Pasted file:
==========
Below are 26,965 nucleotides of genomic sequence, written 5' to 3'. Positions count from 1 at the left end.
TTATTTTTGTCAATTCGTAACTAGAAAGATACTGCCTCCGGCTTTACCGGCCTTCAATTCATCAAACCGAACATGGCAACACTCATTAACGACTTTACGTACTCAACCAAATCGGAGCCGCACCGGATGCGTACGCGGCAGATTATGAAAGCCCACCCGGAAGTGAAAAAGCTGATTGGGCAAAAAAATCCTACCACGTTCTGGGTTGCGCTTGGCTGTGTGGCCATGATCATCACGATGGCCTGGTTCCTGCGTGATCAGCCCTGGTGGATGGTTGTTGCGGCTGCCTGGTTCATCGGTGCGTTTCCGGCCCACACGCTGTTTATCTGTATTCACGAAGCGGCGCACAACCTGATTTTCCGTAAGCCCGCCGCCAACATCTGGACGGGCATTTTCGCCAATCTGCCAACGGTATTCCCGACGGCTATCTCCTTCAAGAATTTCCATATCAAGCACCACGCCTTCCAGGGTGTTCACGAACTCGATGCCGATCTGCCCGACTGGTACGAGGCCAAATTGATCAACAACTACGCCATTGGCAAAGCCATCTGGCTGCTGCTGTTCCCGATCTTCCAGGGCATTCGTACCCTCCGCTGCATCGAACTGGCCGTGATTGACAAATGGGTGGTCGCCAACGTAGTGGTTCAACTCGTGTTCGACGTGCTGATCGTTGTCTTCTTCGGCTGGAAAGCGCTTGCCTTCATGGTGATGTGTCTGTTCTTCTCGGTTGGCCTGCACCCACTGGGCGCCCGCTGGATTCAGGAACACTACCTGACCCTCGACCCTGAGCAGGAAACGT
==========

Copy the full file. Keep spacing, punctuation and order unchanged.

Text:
Below are 26,965 nucleotides of genomic sequence, written 5' to 3'. Positions count from 1 at the left end.
TTATTTTTGTCAATTCGTAACTAGAAAGATACTGCCTCCGGCTTTACCGGCCTTCAATTCATCAAACCGAACATGGCAACACTCATTAACGACTTTACGTACTCAACCAAATCGGAGCCGCACCGGATGCGTACGCGGCAGATTATGAAAGCCCACCCGGAAGTGAAAAAGCTGATTGGGCAAAAAAATCCTACCACGTTCTGGGTTGCGCTTGGCTGTGTGGCCATGATCATCACGATGGCCTGGTTCCTGCGTGATCAGCCCTGGTGGATGGTTGTTGCGGCTGCCTGGTTCATCGGTGCGTTTCCGGCCCACACGCTGTTTATCTGTATTCACGAAGCGGCGCACAACCTGATTTTCCGTAAGCCCGCCGCCAACATCTGGACGGGCATTTTCGCCAATCTGCCAACGGTATTCCCGACGGCTATCTCCTTCAAGAATTTCCATATCAAGCACCACGCCTTCCAGGGTGTTCACGAACTCGATGCCGATCTGCCCGACTGGTACGAGGCCAAATTGATCAACAACTACGCCATTGGCAAAGCCATCTGGCTGCTGCTGTTCCCGATCTTCCAGGGCATTCGTACCCTCCGCTGCATCGAACTGGCCGTGATTGACAAATGGGTGGTCGCCAACGTAGTGGTTCAACTCGTGTTCGACGTGCTGATCGTTGTCTTCTTCGGCTGGAAAGCGCTTGCCTTCATGGTGATGTGTCTGTTCTTCTCGGTTGGCCTGCACCCACTGGGCGCCCGCTGGATTCAGGAACACTACCTGACCCTCGACCCTGAGCAGGAAACGT